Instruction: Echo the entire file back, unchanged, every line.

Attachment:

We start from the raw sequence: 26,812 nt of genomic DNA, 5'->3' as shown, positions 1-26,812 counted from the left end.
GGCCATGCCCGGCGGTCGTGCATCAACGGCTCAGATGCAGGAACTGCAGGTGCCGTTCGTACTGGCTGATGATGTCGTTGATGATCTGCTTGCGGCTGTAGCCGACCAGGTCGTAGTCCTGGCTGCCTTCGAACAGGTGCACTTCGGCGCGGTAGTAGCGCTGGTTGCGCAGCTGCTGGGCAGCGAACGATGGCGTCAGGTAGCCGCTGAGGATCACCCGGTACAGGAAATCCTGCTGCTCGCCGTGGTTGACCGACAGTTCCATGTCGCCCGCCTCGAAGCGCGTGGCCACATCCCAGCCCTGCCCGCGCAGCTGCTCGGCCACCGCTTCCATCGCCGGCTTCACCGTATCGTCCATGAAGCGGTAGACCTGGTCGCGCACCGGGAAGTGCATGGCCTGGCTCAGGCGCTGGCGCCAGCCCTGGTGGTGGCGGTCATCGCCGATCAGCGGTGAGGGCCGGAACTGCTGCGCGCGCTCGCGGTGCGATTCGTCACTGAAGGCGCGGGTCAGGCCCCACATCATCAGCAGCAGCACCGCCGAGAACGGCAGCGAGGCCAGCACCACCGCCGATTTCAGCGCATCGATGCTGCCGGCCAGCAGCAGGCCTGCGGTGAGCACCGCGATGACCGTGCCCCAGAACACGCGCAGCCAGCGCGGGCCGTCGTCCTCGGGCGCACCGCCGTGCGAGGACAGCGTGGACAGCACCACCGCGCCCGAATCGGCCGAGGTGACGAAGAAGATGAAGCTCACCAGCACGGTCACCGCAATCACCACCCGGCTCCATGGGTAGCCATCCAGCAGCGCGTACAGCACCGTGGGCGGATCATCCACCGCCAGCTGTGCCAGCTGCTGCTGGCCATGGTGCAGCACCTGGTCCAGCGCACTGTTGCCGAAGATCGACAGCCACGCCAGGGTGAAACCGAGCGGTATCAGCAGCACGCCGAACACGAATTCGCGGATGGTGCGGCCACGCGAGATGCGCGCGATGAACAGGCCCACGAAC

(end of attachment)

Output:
We start from the raw sequence: 26,812 nt of genomic DNA, 5'->3' as shown, positions 1-26,812 counted from the left end.
GGCCATGCCCGGCGGTCGTGCATCAACGGCTCAGATGCAGGAACTGCAGGTGCCGTTCGTACTGGCTGATGATGTCGTTGATGATCTGCTTGCGGCTGTAGCCGACCAGGTCGTAGTCCTGGCTGCCTTCGAACAGGTGCACTTCGGCGCGGTAGTAGCGCTGGTTGCGCAGCTGCTGGGCAGCGAACGATGGCGTCAGGTAGCCGCTGAGGATCACCCGGTACAGGAAATCCTGCTGCTCGCCGTGGTTGACCGACAGTTCCATGTCGCCCGCCTCGAAGCGCGTGGCCACATCCCAGCCCTGCCCGCGCAGCTGCTCGGCCACCGCTTCCATCGCCGGCTTCACCGTATCGTCCATGAAGCGGTAGACCTGGTCGCGCACCGGGAAGTGCATGGCCTGGCTCAGGCGCTGGCGCCAGCCCTGGTGGTGGCGGTCATCGCCGATCAGCGGTGAGGGCCGGAACTGCTGCGCGCGCTCGCGGTGCGATTCGTCACTGAAGGCGCGGGTCAGGCCCCACATCATCAGCAGCAGCACCGCCGAGAACGGCAGCGAGGCCAGCACCACCGCCGATTTCAGCGCATCGATGCTGCCGGCCAGCAGCAGGCCTGCGGTGAGCACCGCGATGACCGTGCCCCAGAACACGCGCAGCCAGCGCGGGCCGTCGTCCTCGGGCGCACCGCCGTGCGAGGACAGCGTGGACAGCACCACCGCGCCCGAATCGGCCGAGGTGACGAAGAAGATGAAGCTCACCAGCACGGTCACCGCAATCACCACCCGGCTCCATGGGTAGCCATCCAGCAGCGCGTACAGCACCGTGGGCGGATCATCCACCGCCAGCTGTGCCAGCTGCTGCTGGCCATGGTGCAGCACCTGGTCCAGCGCACTGTTGCCGAAGATCGACAGCCACGCCAGGGTGAAACCGAGCGGTATCAGCAGCACGCCGAACACGAATTCGCGGATGGTGCGGCCACGCGAGATGCGCGCGATGAACAGGCCCACGAAC